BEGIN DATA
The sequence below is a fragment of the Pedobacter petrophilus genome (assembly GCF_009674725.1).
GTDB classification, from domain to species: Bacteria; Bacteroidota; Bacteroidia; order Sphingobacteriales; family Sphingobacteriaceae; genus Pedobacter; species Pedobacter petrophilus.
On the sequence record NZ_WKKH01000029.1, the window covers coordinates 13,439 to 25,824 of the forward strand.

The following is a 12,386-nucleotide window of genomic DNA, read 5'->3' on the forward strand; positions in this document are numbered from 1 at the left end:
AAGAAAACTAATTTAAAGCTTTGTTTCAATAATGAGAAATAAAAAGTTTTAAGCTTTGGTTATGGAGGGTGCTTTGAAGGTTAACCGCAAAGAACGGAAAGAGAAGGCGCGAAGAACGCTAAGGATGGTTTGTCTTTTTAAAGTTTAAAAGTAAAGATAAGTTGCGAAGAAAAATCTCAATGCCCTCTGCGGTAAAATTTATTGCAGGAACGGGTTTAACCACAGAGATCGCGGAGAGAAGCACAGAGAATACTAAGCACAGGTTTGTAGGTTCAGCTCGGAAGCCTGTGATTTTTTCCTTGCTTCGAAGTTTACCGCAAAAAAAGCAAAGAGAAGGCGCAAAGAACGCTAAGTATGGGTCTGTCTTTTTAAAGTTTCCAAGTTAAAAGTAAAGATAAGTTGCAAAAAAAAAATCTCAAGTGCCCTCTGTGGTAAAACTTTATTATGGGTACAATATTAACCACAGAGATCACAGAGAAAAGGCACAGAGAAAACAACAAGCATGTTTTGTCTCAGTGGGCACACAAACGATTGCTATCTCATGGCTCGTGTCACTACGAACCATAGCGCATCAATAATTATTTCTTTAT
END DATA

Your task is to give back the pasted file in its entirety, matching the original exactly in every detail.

The sequence below is a fragment of the Pedobacter petrophilus genome (assembly GCF_009674725.1).
GTDB classification, from domain to species: Bacteria; Bacteroidota; Bacteroidia; order Sphingobacteriales; family Sphingobacteriaceae; genus Pedobacter; species Pedobacter petrophilus.
On the sequence record NZ_WKKH01000029.1, the window covers coordinates 13,439 to 25,824 of the forward strand.

The following is a 12,386-nucleotide window of genomic DNA, read 5'->3' on the forward strand; positions in this document are numbered from 1 at the left end:
AAGAAAACTAATTTAAAGCTTTGTTTCAATAATGAGAAATAAAAAGTTTTAAGCTTTGGTTATGGAGGGTGCTTTGAAGGTTAACCGCAAAGAACGGAAAGAGAAGGCGCGAAGAACGCTAAGGATGGTTTGTCTTTTTAAAGTTTAAAAGTAAAGATAAGTTGCGAAGAAAAATCTCAATGCCCTCTGCGGTAAAATTTATTGCAGGAACGGGTTTAACCACAGAGATCGCGGAGAGAAGCACAGAGAATACTAAGCACAGGTTTGTAGGTTCAGCTCGGAAGCCTGTGATTTTTTCCTTGCTTCGAAGTTTACCGCAAAAAAAGCAAAGAGAAGGCGCAAAGAACGCTAAGTATGGGTCTGTCTTTTTAAAGTTTCCAAGTTAAAAGTAAAGATAAGTTGCAAAAAAAAAATCTCAAGTGCCCTCTGTGGTAAAACTTTATTATGGGTACAATATTAACCACAGAGATCACAGAGAAAAGGCACAGAGAAAACAACAAGCATGTTTTGTCTCAGTGGGCACACAAACGATTGCTATCTCATGGCTCGTGTCACTACGAACCATAGCGCATCAATAATTATTTCTTTAT